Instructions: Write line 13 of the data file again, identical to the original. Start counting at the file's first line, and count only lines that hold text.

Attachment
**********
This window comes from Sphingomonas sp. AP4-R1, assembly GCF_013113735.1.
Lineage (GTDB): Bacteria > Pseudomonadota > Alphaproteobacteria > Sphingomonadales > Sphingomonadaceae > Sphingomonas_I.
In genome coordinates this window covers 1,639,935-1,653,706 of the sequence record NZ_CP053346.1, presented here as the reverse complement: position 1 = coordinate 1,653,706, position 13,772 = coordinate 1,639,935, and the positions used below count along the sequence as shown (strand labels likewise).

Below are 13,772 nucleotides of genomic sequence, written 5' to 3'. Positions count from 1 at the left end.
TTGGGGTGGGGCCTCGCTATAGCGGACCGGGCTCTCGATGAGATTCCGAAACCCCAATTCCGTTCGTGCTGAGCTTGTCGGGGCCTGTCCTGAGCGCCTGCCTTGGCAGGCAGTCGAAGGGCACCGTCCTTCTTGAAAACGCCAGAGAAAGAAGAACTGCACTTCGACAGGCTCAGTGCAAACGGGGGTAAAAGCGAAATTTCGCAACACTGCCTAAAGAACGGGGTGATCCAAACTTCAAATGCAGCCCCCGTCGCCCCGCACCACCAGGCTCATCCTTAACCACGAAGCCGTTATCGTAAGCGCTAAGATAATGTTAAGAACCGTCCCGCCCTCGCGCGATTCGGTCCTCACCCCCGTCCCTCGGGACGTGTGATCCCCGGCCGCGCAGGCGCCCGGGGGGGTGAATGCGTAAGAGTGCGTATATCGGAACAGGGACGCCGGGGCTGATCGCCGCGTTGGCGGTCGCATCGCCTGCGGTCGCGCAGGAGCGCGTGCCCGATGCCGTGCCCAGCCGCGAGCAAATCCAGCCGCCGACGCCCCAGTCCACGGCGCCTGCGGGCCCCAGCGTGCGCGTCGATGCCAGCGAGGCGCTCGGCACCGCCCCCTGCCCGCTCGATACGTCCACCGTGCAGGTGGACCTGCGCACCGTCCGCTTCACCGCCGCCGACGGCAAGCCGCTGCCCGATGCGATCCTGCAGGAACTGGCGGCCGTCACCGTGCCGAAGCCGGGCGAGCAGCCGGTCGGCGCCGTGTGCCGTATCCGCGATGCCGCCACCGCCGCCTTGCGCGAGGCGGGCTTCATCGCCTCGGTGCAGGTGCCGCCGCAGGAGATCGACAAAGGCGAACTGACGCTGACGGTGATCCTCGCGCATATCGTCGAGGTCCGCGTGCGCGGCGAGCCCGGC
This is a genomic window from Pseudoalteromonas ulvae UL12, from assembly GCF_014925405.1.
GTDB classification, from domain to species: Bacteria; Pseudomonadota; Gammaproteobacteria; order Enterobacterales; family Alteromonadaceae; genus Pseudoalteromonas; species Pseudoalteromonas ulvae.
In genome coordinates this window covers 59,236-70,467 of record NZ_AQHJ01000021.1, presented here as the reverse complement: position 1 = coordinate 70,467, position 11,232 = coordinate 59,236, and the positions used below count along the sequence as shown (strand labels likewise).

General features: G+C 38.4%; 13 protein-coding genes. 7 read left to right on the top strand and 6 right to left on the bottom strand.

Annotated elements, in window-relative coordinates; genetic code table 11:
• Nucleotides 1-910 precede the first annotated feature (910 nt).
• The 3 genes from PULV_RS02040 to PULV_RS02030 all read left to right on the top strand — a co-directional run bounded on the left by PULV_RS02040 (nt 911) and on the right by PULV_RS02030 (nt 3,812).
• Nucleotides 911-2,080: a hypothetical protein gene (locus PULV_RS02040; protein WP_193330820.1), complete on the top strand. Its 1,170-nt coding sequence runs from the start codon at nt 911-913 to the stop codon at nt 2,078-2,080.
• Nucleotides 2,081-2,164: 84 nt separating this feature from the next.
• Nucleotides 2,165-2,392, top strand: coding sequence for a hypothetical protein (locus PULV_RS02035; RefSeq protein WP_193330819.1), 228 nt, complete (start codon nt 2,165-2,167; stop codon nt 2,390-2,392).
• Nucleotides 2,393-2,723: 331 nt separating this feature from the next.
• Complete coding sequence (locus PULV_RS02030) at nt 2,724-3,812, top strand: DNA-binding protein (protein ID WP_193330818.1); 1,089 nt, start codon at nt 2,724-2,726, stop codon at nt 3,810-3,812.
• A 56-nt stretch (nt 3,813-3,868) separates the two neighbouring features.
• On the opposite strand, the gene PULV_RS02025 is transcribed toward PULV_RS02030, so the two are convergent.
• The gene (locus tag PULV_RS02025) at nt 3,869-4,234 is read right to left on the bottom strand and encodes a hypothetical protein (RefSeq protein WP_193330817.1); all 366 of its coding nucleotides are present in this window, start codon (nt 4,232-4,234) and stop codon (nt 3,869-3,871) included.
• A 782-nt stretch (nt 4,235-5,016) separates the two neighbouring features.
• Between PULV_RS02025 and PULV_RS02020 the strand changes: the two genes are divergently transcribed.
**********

• Nucleotides 911-2,080: a hypothetical protein gene (locus PULV_RS02040; protein WP_193330820.1), complete on the top strand. Its 1,170-nt coding sequence runs from the start codon at nt 911-913 to the stop codon at nt 2,078-2,080.